The World's 25 Weirdest Geological Formations

Write By: tmmadmin Published In: Classic Mineral Localities Created Date: 2016-03-24 Hits: 14872 Comment: 0

The earth is a big place with a lot of out-of-the-way places where Mother Nature has created some truly odd and amazing geological formations. Here are pictures of what are frequently described as the 25 strangest geological formations on Earth -- locations that for the most part I had never heard of or seen before. Enjoy!

China's Zhangye Danxia mountains were formed on red terrigenous
sedimentary layers that have been eroded for 24 million years.

At the heart of the abandoned salt mine Yekaterinburg, Russia.
This is a disused Carnallite mine for several years.

Lake Natron is an alkali endorheic salt lake of
tectonic origin present in northern Tanzania.

The Hillier lake on the island of Middle Island has a pink water.
The color is caused by algae. It was discovered in 1802 by a British explorer.

Jeju-do Island in South Korea is the remains of a volcanic crater.
Natives call it Island of the Spirits.

The Door to Hell in Uzbekistan is a hotbed of
continuously burning natural gas in Russia.

Fly Geyser is a small geyser in Washoe County, Nevada, which gives
the impression of a brilliantly colorful sea creature rising out of the water.

The Great Blue Hole is an underwater cenote off the coast of Belize.
It is almost circular with a diameter of 300m and 120m deep.

These fairy chimneys in Cappadocia, Turkey, were created by millenia of erosion.

People have carved houses and hotels into the structures.

Valley of the Moon, in Argentina, features a valley filled
with weird round boulders, making an otherworldly view.

The Eye of the Sahara in Mauritania, also known as the Richat Structure, resembles
a bull's-eye 30 miles (50 kilometers) wide. It is the result of uplifted earth worn down over time by wind
and water, with different rates of erosion on the varying rock types forming concentric ridges.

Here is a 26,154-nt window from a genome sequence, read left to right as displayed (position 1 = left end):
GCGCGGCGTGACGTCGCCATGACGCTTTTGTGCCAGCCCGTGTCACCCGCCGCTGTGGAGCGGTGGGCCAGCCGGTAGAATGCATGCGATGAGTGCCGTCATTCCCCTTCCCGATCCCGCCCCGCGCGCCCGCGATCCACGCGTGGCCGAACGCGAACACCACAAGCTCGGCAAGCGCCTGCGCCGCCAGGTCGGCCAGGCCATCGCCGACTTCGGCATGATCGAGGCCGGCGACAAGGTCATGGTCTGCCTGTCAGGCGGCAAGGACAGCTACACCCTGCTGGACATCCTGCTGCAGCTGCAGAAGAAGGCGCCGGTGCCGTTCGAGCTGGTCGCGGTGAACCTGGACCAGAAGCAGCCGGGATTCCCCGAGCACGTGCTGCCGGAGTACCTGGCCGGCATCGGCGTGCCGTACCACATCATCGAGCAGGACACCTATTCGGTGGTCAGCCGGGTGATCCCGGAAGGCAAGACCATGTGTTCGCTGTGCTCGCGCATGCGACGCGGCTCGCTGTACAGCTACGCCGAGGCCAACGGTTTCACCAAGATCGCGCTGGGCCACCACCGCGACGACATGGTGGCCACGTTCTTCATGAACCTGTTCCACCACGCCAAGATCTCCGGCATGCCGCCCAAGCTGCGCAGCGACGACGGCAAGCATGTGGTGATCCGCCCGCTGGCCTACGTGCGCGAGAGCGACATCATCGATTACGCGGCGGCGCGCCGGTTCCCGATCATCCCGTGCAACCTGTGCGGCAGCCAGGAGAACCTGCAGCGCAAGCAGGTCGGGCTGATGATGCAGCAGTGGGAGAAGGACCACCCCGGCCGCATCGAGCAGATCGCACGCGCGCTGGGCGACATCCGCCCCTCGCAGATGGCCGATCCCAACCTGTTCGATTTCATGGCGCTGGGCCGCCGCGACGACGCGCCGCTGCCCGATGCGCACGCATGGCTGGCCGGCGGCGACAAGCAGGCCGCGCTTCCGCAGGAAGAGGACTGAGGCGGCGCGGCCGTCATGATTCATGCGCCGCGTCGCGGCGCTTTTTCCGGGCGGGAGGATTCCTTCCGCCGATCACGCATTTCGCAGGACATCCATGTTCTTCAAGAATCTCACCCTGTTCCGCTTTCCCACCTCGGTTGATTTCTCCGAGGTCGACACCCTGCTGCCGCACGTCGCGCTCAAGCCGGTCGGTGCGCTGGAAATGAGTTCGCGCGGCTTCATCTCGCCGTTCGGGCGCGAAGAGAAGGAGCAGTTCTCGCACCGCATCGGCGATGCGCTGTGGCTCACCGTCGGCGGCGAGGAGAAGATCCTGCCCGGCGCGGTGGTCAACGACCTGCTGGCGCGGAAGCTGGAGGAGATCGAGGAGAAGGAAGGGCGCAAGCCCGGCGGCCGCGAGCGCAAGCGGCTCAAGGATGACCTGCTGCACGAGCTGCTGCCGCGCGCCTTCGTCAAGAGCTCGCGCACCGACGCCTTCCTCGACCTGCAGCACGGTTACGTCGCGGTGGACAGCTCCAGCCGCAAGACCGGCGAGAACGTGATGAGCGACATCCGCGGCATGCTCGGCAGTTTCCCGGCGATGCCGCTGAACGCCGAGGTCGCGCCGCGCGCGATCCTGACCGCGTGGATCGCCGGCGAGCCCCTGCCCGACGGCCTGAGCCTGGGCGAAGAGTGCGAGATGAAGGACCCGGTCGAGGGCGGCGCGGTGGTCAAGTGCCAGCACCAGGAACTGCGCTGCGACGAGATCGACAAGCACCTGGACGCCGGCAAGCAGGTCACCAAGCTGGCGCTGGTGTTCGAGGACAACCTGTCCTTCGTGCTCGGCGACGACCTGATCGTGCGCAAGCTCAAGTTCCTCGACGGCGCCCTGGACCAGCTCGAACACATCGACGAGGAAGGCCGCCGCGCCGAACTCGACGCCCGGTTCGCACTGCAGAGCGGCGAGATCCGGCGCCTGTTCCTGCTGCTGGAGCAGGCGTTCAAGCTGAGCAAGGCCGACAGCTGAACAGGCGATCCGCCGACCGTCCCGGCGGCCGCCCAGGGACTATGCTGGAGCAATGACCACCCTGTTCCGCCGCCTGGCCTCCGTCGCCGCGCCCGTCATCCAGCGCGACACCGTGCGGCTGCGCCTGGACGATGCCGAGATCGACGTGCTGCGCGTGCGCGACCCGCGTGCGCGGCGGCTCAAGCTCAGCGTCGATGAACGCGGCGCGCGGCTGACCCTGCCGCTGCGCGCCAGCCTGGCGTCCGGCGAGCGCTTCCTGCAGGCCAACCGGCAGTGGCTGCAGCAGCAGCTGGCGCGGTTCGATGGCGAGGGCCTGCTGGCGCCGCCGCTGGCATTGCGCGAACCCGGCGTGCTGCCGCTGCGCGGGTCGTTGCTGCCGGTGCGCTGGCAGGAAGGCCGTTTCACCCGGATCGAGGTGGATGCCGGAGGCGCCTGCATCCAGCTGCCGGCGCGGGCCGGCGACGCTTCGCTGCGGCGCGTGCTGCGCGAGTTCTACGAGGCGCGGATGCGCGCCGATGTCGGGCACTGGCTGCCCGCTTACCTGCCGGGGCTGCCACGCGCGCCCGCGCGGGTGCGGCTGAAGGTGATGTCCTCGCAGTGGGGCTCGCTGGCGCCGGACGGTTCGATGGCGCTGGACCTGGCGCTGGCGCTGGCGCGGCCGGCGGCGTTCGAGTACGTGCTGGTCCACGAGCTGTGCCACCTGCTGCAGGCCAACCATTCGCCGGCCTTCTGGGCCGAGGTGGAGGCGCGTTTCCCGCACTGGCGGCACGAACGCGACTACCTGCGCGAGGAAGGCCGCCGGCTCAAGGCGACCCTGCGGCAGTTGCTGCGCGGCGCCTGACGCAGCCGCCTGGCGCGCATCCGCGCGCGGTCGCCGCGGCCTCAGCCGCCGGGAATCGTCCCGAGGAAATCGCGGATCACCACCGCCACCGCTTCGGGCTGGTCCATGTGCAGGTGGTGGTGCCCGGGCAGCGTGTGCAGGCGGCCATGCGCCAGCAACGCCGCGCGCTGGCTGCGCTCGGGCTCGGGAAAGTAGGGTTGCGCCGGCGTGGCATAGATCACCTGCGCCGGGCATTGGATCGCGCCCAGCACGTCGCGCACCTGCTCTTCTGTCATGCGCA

This stunning formations, located on the border of Arizona and Utah, is called
"The Wave". It is made of 190-million-year-old sand dunes that have turned to rock.

At Bryce Canyon National Park, the natural rock formations were caused by wind and water
erosion on limestone. The colors of red, orange, and white provide an ever changing visual treat.

The Grand Prismatic Spring in Yellowstone National Park is the
largest hot spring in the United States, and the third largest in the world,

Yavapai point view in Grand Canyon National Park may provide one of the best
panoramas of the inner canyon, the Colorado River, and Bright Angel Canyon.

Petra is a historical and archaeological city in the southern Jordanian governorate of
Ma'an. It is famous for its rock-cut architecture and water conduit system.

The selenite crystals in the Cave of the Crystals in Mexico reach sizes larger than houses,
by far the largest such crystals known on the planet. They grow at incredibly slow rates,
gypsum formations that take as long as a million years to reach more than two stories tall.

Mono Lake looks more like some alien planet than a Californian lake.
The extremely salty lake was formed by volcanic activity
(and it’s still active!) and boasts some of the spookiest pillars of salt ever.

Mount Roraima is a South American mountain overlooking
the clouds and rising to over 9,200 feet.

Pamukkale, which means "cotton castle" in Turkish, is found in the mountains of Turkey. The

mineral-rich waters of the area's hot springs have over time formed dazzling white limestone terraces.

Known as Sahara el Beyda, this barren stretch of unique land in Egypt
is famous for its white cream color and its massive chalk rock formations
that are the result of occasional sandstorms in the area.

The Giant’s Causeway is an area of about 40,000 interlocking basalt columns,
the result of an ancient volcanic eruption. The tops of the columns form stepping
stones that lead from the cliff foot and disappear under the sea.

These natural limestone columns in China measure over 35 feet
high, and are formed by a process of erosion.

The Chocolate Hills is a geological formation in Bohol Province, Philippines.
There are at least 1,260 hills which are covered in green grass that turns
brown (like chocolate) during the dry season, hence the name.

Litlanesfoss is a series of waterfalls surrounded by basalt
columns, and is located in Upphéraðsvegur, Iceland.

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